It will be appreciated that the NFC port 110 of the cradle 170 may be replaced with a similar active NFC port 110 associated with a mobile device 16 described above, where the mobile device 16 may be used for programming the infusion medical pump 14 directly from its display screen 108 or to relay to a proxy device for communication of programming information 176 or sensed information 174, as described above, with a remote system using wireless or cell phone transmission protocols. In this regard, it will be appreciated that the mobile device 16 may be a separate cell phone or the like or may be a device that is incorporated into the portable infusion medical pump 14 in a socket similar to the socket 102 described above with respect to FIG. 8.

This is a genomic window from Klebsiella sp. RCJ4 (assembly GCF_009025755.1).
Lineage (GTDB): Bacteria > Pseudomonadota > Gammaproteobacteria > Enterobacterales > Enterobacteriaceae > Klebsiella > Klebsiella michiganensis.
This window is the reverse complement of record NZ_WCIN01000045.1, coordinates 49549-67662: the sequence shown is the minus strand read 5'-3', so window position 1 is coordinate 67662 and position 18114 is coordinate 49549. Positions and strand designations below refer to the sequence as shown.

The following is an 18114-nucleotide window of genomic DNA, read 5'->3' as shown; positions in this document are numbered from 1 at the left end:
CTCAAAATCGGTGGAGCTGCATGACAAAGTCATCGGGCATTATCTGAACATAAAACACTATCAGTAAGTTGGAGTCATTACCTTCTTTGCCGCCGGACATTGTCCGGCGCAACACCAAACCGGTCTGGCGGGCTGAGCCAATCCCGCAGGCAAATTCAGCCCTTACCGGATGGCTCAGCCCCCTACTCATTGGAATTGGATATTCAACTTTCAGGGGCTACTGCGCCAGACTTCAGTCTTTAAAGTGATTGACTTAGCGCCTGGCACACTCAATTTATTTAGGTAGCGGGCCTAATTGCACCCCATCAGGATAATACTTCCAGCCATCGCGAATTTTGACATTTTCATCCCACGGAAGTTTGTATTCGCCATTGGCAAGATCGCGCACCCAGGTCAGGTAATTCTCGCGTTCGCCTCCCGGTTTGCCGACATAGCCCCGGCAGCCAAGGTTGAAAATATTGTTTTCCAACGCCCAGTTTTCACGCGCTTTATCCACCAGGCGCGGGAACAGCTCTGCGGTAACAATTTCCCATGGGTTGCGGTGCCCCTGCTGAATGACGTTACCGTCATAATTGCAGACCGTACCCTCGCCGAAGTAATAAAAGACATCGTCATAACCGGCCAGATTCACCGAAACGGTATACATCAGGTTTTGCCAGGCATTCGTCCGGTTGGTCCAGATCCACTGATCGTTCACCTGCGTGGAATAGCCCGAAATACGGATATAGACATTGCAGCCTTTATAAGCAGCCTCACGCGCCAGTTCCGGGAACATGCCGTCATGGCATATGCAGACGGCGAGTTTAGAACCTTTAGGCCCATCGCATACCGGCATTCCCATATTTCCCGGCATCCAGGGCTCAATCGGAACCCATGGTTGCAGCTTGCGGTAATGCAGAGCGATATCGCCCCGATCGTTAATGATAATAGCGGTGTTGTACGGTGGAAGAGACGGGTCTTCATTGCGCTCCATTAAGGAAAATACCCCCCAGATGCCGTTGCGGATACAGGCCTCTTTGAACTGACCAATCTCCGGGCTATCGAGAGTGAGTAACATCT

In the embodiment of FIG. 13, the portable infusion medical pump 14 may record an “odometer” value indicating its cumulative use since last service, for example, a total amount of time during which infusion activity has been conducted, or more typically, a total amount of liquid pumped by the infusion medical pump 14. These values may be reset upon service or may simply be recorded upon service and not reset to represent a lifetime odometer value for the infusion medical pump 14. Significantly, the odometer value may form a part of the sensed information 174 transmitted either directly or by means of the medical pump 14 to be reported to a remote organization responsible for service. When a service interval is exceeded, the infusion medical pump 14 may provide an alert to the patient 138 as well as transmitting this expiration information to the remote service organization. The remote service organization may contact the patient 138 when the service interval has expired as determined by reporting from the infusion medical pump 14 or by extrapolation from previous reports. During servicing of the portable infusion medical pump 14, delivery rates are checked and calibrated and other service, including inspection and replacement of wear parts, is performed.